They walk into a clinic where the staff approaches health holistically. There’s a counselor, community health worker and now a garden.
At the entrance, a display shows the amount of sugar in one can of soda.
“You wouldn’t sit and eat 10 packets of sugar so why would you drink it?” Dr. Tyo asked, referring to the display.
She’s also embarking on an experiment to see when and if a processed burger will decay.
At the front counter in a tiny waiting area, there is a glass window covered with adhesive letters that read: “The food you eat can be either the safest and most powerful form of medicine or the slowest form of poison,” quoting the late renowned holistic health practitioner, Ann Wigmore.
It’s reminiscent of Hippocrates’ adage, “let food be thy medicine and medicine be thy food.”
If patients are receptive, Dr. Tyo enthusiastically shares tips about eating well. If they push back, she makes the information available without putting pressure on them. One of her first goals is to persuade patients to give up soda.
“When you do take the time out, it works,” she said. “If someone is not receptive then we’ll just mention it a little bit at each visit. I won’t beat them in the face with it.”
Patients are flooded with information even if Dr. Tyo doesn’t say a word about nutrition. In each exam room, there are signup sheets for the garden club, health quotes are pasted to cabinets and there are sheets of paper with take home points from “Food Rules: An Eater’s Manual” by Michael Pollan.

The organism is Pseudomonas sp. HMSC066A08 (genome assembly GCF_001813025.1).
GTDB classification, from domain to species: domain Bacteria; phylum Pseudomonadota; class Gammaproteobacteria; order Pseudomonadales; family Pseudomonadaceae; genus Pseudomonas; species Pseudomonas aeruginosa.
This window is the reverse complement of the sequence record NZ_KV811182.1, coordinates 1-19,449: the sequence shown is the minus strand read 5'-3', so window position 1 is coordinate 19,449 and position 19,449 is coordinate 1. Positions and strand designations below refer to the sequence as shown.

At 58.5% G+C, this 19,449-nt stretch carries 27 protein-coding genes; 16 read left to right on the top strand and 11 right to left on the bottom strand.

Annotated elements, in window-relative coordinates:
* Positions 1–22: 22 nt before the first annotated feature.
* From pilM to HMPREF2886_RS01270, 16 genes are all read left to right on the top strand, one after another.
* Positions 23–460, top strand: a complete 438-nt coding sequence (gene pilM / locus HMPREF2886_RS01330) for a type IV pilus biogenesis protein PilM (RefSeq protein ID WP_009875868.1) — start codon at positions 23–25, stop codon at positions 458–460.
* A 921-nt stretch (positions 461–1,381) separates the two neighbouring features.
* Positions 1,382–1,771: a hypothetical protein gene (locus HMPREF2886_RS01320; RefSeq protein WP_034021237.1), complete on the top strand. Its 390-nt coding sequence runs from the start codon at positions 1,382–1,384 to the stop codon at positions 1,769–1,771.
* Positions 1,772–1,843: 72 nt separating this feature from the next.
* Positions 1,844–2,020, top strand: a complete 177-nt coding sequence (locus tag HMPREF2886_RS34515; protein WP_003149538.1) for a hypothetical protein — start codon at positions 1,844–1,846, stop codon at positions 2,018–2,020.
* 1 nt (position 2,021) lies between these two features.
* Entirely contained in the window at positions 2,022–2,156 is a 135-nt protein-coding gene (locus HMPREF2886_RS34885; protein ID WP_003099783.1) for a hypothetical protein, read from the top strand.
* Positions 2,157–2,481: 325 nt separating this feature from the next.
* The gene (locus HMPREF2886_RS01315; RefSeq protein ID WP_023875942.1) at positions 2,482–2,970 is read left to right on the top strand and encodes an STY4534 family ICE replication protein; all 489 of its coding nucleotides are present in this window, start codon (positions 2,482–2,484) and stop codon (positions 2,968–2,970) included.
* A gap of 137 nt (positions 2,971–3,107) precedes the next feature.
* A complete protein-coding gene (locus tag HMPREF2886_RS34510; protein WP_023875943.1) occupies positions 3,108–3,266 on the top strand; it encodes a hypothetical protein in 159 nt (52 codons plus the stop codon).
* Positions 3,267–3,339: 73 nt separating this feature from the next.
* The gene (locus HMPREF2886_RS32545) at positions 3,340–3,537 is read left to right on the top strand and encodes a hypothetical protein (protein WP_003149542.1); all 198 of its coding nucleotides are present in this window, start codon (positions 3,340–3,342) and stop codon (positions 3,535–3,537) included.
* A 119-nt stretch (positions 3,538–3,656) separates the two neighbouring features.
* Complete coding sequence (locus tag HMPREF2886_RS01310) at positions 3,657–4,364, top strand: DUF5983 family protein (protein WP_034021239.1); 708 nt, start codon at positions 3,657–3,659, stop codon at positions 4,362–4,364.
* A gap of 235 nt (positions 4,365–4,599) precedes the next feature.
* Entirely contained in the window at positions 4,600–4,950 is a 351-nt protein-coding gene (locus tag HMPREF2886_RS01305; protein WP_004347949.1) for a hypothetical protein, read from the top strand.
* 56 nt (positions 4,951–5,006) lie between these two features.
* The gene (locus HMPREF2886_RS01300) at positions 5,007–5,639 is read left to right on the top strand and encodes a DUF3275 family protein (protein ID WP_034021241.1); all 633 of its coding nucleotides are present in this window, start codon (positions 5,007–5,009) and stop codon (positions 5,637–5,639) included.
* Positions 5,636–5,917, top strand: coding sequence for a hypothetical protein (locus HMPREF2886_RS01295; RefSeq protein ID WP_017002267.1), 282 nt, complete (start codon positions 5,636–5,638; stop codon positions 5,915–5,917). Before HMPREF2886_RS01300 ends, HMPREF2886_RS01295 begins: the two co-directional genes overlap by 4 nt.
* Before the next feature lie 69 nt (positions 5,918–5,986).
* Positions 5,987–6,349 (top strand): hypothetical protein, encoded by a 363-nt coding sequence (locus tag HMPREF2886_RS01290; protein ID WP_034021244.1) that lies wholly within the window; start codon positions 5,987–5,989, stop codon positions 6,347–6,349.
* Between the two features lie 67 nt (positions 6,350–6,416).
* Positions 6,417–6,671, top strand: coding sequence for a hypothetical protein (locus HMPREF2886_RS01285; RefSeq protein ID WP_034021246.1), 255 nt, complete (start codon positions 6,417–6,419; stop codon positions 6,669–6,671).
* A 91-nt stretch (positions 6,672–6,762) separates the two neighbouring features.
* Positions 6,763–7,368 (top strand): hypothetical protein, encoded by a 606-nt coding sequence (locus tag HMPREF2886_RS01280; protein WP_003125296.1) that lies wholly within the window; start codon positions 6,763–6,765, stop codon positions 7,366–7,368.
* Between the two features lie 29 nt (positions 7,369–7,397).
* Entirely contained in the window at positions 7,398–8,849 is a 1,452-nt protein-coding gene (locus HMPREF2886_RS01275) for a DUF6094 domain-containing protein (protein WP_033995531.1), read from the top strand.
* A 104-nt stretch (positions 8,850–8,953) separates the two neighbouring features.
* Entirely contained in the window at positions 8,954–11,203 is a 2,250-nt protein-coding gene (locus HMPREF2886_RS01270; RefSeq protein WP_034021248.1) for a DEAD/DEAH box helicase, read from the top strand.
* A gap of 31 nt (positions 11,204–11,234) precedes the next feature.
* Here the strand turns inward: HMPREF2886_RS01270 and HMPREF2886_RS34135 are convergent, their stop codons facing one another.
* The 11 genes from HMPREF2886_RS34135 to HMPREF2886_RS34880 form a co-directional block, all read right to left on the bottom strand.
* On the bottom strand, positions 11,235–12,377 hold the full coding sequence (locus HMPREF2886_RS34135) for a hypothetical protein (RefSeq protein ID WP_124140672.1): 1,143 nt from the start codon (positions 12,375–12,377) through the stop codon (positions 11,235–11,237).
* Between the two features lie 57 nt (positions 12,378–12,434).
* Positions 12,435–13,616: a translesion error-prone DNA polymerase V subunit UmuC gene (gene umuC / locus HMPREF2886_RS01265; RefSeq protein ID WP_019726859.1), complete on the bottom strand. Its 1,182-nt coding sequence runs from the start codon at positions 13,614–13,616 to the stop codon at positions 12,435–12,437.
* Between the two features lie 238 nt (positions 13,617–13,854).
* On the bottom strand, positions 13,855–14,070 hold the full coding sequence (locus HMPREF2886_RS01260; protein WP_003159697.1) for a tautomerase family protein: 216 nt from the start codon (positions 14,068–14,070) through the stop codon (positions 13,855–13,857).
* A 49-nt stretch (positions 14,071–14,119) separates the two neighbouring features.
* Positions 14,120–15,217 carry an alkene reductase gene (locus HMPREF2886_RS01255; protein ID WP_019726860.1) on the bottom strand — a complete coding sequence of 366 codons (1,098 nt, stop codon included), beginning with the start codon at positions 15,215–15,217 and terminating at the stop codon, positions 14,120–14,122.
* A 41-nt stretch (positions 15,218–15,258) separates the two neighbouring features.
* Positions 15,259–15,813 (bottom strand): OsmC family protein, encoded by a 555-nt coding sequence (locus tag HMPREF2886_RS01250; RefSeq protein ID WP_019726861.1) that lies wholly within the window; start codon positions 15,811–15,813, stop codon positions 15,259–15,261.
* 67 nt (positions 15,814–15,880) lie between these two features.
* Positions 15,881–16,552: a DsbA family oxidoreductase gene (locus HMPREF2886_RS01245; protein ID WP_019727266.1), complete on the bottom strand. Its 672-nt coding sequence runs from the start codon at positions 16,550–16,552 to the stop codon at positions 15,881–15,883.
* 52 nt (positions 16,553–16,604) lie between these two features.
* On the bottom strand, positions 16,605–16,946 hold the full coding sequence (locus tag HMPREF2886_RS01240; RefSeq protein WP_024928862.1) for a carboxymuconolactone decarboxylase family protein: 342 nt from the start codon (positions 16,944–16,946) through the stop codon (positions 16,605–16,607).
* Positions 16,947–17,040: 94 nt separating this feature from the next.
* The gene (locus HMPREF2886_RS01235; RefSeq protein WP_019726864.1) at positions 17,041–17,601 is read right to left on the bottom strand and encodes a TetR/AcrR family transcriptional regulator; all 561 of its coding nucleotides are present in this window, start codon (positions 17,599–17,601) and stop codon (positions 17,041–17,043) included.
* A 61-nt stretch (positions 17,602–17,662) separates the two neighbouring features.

As a community health worker, Ms. Cannon is at the center of the efforts. She educates patients, particularly those with diabetes, about making one or two healthy lifestyle changes at a time. She encourages them to cut back on white foods, such as bread, potatoes and rice, and opt for more vegetables.
She then follows up with a phone call or sometimes a home visit to see how they are adjusting and if they require additional support. The garden is a bonus.
“It’s literally picking your medicine from the vine,” Ms. Cannon said. “It has sparked more interest in eating healthier foods. We’re starting a recipe book for everybody so that our patients can take it and use two or three ingredients that will come from fresh vegetables.”
However, she understands that gardening and encouraging a healthy diet is easier said than done.
“It is a paradigm shift,” she said. “It’s just not to say, ‘Go and buy it and try it.’ It’s with a lot of support.”
The clinic’s attitude toward nutrition also has helped her make personal changes.
“When you provide coaching to people on making great choices, I think you should be the forerunner of doing it,” she said.
Dr. Tyo doesn’t expect to feed a community, but she does want the garden to grow. Her mission is to introduce — or reintroduce — people to the notion of eating whole foods that they’ve grown themselves.
As the community gets more involved, she aims to have grocery store tours, cooking classes and even a yoga class.
In the meantime, she hopes that more in the medical community will take an interest in healing with food.
“Other people can do this,” she said. “Schools can have gardens. What if every doctor’s office had a garden?”